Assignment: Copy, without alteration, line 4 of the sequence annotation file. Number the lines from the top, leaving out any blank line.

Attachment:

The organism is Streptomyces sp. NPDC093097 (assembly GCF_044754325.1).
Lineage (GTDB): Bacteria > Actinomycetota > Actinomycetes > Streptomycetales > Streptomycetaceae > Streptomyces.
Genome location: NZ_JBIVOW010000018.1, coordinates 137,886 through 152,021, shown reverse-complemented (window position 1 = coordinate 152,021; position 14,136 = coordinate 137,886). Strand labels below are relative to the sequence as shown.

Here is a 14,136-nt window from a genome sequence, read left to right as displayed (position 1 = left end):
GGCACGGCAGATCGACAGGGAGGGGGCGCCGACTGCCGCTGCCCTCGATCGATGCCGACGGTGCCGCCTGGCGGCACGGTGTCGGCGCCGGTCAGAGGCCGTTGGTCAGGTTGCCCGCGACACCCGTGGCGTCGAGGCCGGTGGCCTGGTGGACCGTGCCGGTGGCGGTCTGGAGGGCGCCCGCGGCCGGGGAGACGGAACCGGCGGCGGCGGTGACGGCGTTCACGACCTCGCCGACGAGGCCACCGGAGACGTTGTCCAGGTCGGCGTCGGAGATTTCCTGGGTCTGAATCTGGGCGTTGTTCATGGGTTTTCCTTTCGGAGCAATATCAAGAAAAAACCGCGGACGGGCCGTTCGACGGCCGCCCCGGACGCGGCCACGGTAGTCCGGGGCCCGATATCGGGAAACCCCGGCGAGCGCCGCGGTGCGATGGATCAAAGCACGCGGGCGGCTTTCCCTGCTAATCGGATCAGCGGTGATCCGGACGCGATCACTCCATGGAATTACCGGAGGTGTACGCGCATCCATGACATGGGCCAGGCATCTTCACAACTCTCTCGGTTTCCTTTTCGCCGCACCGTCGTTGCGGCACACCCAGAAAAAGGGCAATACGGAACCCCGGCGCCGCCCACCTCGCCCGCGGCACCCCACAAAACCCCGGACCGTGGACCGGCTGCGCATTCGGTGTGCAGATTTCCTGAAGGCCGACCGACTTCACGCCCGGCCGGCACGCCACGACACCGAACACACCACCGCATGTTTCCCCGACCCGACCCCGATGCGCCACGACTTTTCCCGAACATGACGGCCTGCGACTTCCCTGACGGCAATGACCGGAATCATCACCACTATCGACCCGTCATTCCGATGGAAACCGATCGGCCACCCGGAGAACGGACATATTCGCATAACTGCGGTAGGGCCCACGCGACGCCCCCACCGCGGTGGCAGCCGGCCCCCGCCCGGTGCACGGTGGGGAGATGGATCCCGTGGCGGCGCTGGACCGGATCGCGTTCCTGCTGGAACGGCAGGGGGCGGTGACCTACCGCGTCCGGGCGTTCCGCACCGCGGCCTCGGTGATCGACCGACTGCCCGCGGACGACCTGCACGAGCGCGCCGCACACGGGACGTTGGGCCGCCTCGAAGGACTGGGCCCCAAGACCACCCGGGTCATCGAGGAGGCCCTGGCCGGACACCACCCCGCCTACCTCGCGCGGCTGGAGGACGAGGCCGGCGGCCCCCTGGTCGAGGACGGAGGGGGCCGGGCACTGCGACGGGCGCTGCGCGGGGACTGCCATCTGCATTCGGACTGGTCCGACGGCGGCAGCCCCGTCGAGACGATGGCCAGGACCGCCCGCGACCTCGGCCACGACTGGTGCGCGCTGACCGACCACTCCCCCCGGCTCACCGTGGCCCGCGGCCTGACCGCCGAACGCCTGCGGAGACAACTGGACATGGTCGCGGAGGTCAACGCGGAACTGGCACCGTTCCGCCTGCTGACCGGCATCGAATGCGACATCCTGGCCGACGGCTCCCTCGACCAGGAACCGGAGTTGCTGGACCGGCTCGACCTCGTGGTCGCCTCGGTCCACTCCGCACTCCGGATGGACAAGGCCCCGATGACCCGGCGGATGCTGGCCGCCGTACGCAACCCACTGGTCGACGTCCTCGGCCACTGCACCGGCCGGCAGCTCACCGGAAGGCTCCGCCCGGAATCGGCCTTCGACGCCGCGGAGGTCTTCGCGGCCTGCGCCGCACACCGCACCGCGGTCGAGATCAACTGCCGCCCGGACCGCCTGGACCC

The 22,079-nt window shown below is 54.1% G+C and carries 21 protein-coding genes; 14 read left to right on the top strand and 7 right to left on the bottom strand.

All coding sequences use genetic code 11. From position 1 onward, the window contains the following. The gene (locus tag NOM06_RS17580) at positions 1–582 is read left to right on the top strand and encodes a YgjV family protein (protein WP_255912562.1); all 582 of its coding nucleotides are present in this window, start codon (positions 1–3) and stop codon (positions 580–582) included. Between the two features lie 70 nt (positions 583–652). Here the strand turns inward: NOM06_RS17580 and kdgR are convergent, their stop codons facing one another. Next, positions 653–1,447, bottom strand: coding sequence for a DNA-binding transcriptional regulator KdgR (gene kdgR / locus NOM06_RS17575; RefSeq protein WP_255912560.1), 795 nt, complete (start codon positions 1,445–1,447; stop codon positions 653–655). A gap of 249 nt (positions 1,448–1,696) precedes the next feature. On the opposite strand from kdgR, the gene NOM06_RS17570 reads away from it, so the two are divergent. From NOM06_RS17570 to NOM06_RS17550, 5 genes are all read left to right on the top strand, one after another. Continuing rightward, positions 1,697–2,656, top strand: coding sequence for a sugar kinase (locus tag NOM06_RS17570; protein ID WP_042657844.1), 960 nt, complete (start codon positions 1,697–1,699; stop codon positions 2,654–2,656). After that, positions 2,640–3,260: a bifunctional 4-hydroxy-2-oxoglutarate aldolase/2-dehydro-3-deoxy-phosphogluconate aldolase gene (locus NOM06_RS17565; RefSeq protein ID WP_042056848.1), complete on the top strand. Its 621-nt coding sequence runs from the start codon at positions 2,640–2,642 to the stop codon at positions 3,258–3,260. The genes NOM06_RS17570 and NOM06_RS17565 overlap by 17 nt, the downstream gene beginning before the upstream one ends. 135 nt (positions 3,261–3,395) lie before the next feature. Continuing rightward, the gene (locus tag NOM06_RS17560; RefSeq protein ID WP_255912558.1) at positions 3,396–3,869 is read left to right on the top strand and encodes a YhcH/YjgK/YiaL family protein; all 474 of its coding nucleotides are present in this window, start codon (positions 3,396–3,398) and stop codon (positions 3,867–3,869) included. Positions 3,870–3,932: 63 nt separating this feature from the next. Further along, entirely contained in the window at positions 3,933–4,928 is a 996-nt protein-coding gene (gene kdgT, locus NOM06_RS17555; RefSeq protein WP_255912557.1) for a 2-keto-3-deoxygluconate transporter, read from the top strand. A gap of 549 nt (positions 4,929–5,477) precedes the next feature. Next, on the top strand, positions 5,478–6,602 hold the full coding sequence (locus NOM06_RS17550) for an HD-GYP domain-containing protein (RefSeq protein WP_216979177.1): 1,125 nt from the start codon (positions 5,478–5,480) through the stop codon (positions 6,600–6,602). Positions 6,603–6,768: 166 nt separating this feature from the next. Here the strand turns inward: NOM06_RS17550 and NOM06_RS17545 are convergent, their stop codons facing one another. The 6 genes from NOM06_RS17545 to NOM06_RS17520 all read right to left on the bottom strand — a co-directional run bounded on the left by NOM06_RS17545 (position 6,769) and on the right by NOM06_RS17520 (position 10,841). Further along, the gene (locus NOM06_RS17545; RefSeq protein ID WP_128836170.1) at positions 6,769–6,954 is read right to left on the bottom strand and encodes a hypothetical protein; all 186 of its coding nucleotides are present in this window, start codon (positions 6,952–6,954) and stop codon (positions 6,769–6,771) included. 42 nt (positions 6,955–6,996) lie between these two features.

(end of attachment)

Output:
Here is a 14,136-nt window from a genome sequence, read left to right as displayed (position 1 = left end):